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ultimately remained in possession of the plot. The plots under observation were 2 metres 30 cents. long, 1 metre broad, and all as nearly as possible under the same conditions, save that the soil was varied, in some cases consisting of the ordinary soil of the garden, in others of an admixture of lime, in others of sand, or of sand and lime, and so forth.
Of the 107 species under observation, all, or nearly all, found the most essential requisites of their existence equally well in all the varieties of soil; so that, other conditions being equal, the nature of the soil was indifferent. The species which remained victors, all the others being ultimately dispossessed, were Triticum repens (couch), Poa pratensis, Potentilla reptans, Acer Pseudo Platanus (sycamore), Camus sanguinea, native plants ; and Aster sal'ignus, A. par'utflorus, Euphorbia virgata, and Prunus Padus, derived from other portions of the garden.
It may, therefore, be inferred that the district in which these experiments were made would in process of time, if no obstacle were afforded, become covered with meadows and woods—meadows in the low ground and woods in elevated places. Again, the experiments show that the survival of certain plants has not been influenced by the nature of the soil; thus the couch-grass was ultimately spread over all the plots, whether of sand, or of loam, or of lime, whether drained or undrained. So also with Poa pratensis and Potentilla reptans. So that the chemical and physical nature of the soil, as has been so often shown in similar investigations, plays only a secondary part.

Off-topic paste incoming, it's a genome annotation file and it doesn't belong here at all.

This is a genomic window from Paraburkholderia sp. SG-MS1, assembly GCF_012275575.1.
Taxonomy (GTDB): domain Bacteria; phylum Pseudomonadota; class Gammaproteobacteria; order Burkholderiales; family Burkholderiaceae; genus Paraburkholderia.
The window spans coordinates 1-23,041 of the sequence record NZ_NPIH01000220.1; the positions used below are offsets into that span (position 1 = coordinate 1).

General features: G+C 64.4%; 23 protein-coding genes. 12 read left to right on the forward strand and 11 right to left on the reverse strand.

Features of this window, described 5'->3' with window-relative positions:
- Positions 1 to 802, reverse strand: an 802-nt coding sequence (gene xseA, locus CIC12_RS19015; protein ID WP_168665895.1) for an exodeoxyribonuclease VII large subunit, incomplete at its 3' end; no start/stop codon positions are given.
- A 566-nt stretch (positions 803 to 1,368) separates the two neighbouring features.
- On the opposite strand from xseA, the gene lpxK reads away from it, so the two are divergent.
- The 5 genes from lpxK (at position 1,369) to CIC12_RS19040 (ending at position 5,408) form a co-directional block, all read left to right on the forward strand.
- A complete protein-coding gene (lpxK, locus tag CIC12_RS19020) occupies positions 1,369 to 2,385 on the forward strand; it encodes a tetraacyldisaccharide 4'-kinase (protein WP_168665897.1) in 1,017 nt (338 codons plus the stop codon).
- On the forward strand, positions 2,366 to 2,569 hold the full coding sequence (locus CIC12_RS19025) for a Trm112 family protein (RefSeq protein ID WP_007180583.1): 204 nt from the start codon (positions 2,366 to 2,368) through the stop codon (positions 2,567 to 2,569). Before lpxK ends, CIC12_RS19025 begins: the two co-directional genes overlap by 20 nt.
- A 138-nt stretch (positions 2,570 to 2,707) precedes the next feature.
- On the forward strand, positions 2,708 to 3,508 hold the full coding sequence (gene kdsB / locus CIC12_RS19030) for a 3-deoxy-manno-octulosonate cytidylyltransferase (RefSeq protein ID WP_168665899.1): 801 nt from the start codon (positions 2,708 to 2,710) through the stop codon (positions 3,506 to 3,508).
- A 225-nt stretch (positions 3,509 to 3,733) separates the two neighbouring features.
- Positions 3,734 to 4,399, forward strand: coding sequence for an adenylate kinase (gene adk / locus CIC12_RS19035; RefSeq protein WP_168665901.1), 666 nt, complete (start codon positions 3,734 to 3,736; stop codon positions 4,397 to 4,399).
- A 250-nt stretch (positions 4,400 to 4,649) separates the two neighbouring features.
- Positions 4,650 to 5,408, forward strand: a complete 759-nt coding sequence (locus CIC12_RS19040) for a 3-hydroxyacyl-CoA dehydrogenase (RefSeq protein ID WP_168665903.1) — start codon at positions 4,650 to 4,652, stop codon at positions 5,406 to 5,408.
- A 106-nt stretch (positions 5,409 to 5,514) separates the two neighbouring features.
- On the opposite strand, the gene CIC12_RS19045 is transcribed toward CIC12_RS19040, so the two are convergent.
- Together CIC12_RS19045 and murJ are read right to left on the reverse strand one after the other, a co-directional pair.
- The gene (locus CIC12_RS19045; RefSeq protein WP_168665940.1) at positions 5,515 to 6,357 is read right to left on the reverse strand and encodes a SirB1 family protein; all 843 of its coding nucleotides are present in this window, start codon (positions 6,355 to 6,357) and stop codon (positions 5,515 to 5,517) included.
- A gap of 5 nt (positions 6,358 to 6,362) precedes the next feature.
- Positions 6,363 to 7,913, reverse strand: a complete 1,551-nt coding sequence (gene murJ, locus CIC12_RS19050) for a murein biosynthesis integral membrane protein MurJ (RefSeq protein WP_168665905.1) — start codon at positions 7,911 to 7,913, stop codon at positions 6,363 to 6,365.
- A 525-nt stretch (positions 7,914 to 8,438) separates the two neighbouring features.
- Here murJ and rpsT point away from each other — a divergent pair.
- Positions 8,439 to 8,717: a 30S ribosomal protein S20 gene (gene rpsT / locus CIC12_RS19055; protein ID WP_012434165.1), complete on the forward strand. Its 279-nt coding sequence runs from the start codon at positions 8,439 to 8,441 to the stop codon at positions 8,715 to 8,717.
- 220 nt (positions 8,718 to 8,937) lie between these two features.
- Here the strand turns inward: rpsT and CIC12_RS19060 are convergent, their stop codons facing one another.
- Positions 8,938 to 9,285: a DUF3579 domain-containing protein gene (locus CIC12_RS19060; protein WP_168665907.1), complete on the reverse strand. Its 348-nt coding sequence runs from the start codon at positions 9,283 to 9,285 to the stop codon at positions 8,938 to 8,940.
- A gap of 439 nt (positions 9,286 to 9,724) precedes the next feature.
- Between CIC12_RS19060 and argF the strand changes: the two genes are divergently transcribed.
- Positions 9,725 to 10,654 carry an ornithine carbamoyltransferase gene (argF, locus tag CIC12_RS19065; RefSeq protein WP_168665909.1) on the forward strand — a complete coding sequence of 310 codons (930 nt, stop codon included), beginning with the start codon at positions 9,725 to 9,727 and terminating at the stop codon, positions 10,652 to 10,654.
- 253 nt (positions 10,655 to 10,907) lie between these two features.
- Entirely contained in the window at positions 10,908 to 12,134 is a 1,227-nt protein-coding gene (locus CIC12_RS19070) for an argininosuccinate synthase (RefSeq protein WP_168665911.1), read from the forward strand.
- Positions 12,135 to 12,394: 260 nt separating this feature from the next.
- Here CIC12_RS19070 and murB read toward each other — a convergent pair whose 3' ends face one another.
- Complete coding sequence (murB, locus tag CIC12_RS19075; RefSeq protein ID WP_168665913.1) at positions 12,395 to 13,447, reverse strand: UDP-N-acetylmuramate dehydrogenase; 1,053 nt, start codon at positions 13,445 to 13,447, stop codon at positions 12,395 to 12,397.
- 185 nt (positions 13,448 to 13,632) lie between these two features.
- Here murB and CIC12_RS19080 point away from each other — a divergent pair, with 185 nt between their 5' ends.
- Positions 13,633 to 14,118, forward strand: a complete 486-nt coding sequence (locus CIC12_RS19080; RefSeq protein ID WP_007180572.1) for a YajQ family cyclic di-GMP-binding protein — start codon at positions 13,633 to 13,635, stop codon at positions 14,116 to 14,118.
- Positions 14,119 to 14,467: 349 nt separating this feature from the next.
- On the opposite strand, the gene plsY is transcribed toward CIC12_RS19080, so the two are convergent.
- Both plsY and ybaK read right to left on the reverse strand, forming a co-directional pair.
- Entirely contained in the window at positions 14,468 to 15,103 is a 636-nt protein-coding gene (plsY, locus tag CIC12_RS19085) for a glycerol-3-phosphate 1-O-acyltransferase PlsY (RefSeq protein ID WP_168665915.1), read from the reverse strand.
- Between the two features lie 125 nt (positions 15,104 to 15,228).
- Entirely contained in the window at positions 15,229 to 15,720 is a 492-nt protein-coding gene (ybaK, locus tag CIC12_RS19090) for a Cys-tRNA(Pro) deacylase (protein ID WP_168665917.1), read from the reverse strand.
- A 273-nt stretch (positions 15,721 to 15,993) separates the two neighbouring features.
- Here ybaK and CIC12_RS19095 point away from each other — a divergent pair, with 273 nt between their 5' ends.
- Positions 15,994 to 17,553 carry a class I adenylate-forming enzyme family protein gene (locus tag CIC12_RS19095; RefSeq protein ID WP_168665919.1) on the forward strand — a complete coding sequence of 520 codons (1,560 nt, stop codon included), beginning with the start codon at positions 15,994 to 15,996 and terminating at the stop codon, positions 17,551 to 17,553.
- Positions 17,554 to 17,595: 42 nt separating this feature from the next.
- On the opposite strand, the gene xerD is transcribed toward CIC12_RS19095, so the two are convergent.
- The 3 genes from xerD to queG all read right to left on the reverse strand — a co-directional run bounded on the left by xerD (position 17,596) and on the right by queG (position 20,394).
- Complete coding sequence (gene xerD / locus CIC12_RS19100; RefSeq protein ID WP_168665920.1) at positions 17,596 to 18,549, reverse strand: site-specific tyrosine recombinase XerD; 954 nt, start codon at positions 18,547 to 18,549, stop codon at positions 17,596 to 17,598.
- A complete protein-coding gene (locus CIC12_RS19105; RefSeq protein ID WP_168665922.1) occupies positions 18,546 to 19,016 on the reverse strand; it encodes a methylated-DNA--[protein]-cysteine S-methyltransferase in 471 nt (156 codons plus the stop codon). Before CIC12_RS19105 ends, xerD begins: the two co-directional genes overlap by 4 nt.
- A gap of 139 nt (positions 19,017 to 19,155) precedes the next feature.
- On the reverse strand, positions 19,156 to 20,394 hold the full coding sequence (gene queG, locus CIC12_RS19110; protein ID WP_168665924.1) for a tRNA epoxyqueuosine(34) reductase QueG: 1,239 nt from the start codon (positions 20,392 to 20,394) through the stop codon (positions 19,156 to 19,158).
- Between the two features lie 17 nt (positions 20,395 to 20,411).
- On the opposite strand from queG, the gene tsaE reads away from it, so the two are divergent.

As-to the action of shade, it was found by Professor Hoffman that low-growing plants, especially if annuals, disappeared rapidly, while taller-growing plants, such as couch, Pmnus Padus, &c.. survived. The survival of certain plants, then— couch, Aster, Potentilla, &c.——is due much less to external conditions than to the “ habit” of the plant itself; that is to say, to the facility the plant has of adapting itself to varying external conditions, and thus of triumphing over others less favourably endowed in this wise.
The immediate source of victory lies in the powerful rootgrowth of the survivors, including under the general term “ root” not only the root proper, but the offshoots and runners which are given off just below, or on the surface of the ground. Indeed, the latter habit of growth is more advantageous to plants in such a struggle than the development of the true root downwards would be. Among those plants where the roots were equally developed there were, nevertheless, inequalities of growth, dependent probably on the greater need for light in some species than in others, &c.
It is clear from Professor Hoffman’s experiments that, but for the continual use of the hoe, and the diligent extirpation of the weeds in our fields, the stronger growing ones would not only destroy our crops, but also other weeds less vigorous than themselves. But they are not sufficient to explain all the conditions of this complicated problem; as is shown by the fact that in the district adjoining the locality where Professor Hoffman’s experiments were carried on, the predominant plants are not the same as those which ultimately proved victors in the experimental beds.